But experts said consumers do not have to fear empty shelves, and that the flaws in Kartoffeln – a staple in the German diet – are purely cosmetic and do not impact the quality of the food.
Currently, customers in supermarkets have to pay around 84 cents per kg for potatoes in small packages, whereas the price per kg a year ago was 55 cents.
Christoph Hambloch, analyst at the Agricultural Market Information Service (AMI) in Bonn, reported the latest cost increase on Monday, and warned there could be further price hikes in spring.
Consumers should also be prepared for more potatoes that are not completely perfect in appearance. During years with better harvests, products with 'beauty blemishes' wouldn’t be sent to supermarkets to be sold.
But in view of the current shortage, there are currently more potatoes with dark spots and other blemishes finding their way onto shop shelves. Hambloch explained, however, that these are purely optical defects which have no influence on how the food tastes.
As we reported earlier this year, supermarkets, including Rewe and its sister shop Penny, agreed to buy more produce with 'beauty errors' due to the problems faced by the agriculture industry this year.
SEE ALSO: German supermarket chain Rewe agrees to buy produce with beauty errors
However despite there being around 3 million tons fewer potatoes in the harvest this year compared to last year, there won’t be a shortage, according to experts.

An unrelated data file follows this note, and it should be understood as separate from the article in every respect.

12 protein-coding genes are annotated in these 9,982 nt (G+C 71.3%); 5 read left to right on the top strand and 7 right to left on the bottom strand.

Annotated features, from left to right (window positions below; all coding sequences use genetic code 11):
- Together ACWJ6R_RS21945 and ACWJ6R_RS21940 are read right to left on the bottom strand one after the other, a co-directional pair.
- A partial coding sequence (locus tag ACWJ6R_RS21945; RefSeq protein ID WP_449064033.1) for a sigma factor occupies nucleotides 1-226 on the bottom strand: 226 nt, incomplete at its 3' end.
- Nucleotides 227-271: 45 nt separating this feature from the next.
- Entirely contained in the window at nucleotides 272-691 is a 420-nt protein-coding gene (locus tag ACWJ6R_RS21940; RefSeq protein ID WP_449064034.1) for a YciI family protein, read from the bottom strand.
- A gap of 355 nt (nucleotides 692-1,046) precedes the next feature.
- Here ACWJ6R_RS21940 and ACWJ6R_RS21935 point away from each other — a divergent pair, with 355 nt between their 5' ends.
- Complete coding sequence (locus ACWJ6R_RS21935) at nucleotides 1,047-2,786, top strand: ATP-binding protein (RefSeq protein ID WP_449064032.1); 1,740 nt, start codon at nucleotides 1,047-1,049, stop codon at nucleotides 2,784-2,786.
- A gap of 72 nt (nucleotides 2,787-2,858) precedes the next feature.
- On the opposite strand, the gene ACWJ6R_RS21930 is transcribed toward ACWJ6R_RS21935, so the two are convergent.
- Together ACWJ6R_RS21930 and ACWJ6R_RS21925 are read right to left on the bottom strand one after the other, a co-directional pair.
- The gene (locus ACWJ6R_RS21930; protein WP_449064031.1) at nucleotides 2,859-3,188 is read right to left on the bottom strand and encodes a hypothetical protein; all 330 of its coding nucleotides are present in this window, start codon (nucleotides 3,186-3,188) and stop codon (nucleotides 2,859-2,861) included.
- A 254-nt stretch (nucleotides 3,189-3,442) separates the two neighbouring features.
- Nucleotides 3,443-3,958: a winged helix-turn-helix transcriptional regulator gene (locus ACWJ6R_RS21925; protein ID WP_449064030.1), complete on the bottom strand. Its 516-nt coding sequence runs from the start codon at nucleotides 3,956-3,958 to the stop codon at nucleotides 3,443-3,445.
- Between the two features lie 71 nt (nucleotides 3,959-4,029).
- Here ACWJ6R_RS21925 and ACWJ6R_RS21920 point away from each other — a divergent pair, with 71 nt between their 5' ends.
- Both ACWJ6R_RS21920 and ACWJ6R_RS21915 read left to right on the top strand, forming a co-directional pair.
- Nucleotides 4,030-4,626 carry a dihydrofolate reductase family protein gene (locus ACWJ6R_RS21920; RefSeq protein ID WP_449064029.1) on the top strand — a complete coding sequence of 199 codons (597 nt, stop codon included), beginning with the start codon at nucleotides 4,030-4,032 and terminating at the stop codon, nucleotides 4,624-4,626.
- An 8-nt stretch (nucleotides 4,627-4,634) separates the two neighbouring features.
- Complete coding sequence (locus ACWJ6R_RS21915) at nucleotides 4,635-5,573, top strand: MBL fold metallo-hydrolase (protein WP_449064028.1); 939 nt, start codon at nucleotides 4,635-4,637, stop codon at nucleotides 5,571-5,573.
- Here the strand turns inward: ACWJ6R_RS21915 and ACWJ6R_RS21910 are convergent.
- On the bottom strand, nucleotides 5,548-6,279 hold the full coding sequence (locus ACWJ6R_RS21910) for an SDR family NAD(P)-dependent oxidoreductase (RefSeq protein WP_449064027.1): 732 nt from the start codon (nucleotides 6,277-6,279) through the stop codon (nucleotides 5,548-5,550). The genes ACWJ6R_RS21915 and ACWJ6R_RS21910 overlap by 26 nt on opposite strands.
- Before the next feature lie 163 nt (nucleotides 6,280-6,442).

It just means that there will be reduced potato exports and increased imports, especially in the first part of next year.
Potato farmers who have reaped a significant harvest despite the drought could benefit from selling to supermarket vendors at significantly higher prices. Producer prices for selling potatoes have more than doubled from €10 per 100 kg to €25 to €26
Problems could arise with farmers who had already marketed their harvest in advance at fixed prices, Hambloch said. The situation may also affect others in the food industry, such as peeling companies, particularly in eastern Germany.
The German association of fruit, vegetable and potato processing industry (BOGK) also raised concerns over the harvest, saying it reached a historical low of 8.7 million tons. They added that 2020's crop will be affected in a negative way because the seed potatoes, especially for the early crop potatoes, will not be sufficiently available.
SEE ALSO: Farmers to get €170 million in state aid after drought ruins harvest
The dry spring and summer has caused huge problems for Germany, resulting in farmers’ crops being damaged and extremely low water levels.
In August Germany's Agriculture Ministry agreed to compensate farmers whose businesses were threatened by one of the worst droughts in years.
Meanwhile, months of drought left water levels on Germany's Rhine river at a record low, exposing a World War II bomb and forcing ship operators to halt services to prevent vessels from running aground.
SEE ALSO: 'We need intense rainfall' - drought cripples crucial German waterways